Job hunting can be tedious, and waiting to hear back after submitting an application for your dream job is perhaps the most agonizing part. The hiring process does take time and you may not hear back right away, but there are acceptable ways to follow up in order to check the status of your application.
On average, how long does it take to hear back after a job application?
Per a 2018 report by Jobvite, job seekers (im)patiently wait for an average of 38 days to hear back after submitting an application.
But that’s not a hard and fast rule—the average time between submitting and application and hearing back varies by industry, company size, number of applicants, whether they have a recruiter helping out in the search, how quickly they need to fill the role, and a myriad factors that don’t necessarily have to do with your qualifications.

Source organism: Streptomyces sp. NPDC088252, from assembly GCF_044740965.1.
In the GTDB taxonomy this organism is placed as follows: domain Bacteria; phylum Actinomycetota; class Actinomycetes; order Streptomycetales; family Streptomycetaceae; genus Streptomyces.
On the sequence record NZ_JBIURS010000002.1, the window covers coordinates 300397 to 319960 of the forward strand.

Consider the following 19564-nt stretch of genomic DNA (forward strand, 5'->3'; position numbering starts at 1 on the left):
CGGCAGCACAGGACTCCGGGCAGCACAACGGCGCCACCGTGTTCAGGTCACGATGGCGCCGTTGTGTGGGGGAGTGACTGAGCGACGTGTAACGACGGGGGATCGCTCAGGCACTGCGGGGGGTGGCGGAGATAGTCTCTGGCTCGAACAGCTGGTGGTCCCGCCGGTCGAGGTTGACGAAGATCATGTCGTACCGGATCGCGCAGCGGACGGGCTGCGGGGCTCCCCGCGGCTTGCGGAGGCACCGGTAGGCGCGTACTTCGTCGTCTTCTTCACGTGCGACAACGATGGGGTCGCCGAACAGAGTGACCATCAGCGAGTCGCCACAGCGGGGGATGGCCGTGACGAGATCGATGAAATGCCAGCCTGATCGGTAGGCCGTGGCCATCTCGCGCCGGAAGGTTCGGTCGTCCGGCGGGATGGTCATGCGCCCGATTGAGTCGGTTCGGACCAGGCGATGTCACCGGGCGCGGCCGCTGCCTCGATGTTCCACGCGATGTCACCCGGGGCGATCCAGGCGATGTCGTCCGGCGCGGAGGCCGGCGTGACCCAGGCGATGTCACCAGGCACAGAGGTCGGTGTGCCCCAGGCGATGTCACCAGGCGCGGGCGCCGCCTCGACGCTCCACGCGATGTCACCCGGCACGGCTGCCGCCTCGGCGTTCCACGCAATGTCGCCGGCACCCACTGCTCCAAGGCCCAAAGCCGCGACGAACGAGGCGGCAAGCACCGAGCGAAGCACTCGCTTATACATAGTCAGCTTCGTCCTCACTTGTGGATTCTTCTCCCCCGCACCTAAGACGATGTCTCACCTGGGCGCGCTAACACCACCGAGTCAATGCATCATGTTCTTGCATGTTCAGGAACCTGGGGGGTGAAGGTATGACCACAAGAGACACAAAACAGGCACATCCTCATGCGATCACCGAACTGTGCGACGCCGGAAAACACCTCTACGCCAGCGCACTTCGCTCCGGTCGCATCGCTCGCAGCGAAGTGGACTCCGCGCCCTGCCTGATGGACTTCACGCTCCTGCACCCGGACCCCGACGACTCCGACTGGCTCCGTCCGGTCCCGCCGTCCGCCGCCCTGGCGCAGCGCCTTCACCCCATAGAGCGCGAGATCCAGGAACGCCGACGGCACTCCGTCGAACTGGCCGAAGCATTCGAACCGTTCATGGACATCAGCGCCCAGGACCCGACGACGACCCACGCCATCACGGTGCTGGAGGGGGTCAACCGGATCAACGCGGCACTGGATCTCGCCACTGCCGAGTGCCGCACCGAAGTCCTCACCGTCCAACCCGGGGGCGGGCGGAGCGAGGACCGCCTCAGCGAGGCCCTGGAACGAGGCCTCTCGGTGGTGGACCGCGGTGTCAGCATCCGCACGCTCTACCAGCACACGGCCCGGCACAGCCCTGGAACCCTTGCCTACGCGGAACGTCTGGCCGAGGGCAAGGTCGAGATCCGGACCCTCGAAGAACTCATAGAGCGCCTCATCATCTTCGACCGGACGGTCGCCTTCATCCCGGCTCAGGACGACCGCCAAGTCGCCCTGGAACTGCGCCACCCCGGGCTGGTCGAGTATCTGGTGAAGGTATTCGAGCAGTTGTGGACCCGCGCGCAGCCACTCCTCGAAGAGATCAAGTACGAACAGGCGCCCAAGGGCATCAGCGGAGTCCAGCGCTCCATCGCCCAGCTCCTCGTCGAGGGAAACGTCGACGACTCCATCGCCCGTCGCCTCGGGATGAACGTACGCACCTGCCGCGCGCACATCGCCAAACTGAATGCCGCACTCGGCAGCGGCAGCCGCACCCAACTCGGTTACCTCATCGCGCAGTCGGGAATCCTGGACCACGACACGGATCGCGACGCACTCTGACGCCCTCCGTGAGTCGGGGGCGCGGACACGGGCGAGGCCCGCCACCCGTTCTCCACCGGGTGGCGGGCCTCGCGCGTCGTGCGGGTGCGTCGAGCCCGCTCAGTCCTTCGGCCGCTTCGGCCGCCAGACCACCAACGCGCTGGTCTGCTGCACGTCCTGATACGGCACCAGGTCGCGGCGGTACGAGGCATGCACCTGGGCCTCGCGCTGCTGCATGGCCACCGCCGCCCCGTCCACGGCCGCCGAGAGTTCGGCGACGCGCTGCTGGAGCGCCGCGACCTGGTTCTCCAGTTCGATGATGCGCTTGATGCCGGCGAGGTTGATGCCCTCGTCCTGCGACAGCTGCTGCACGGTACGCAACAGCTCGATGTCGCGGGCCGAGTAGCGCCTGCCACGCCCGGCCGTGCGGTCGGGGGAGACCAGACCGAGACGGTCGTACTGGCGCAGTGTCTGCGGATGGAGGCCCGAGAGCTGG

When and how should you follow up after applying?
Generally speaking, one week after submitting your application is an appropriate amount of time to wait before contacting the hiring manager or recruiter. In terms of how often you can follow up, abide by the 3x3 rule: Follow up a maximum of three times at least three days apart after that initial week of waiting time.
But keep this in mind: If the company site or job description asked that you not follow up to check on the status of your application, it’s best not to.
Otherwise, here are a few tips for following up after applying:
If you’re applying for a lot of positions, it can help to keep a spreadsheet that tracks all of your applications with the company, job description, date you submitted the application, and notes about follow-up instructions (or a request to not follow up).
Keep your follow-up short and sweet. I.e., I’m writing to follow up on my application for the market researcher position. I’m very interested in the position and would love the opportunity to discuss.
Don’t go trolling LinkedIn for a contact that’s not listed in the job description. Going over a recruiter directly to the hiring manager can come off as irritating—and you might not get the right contact.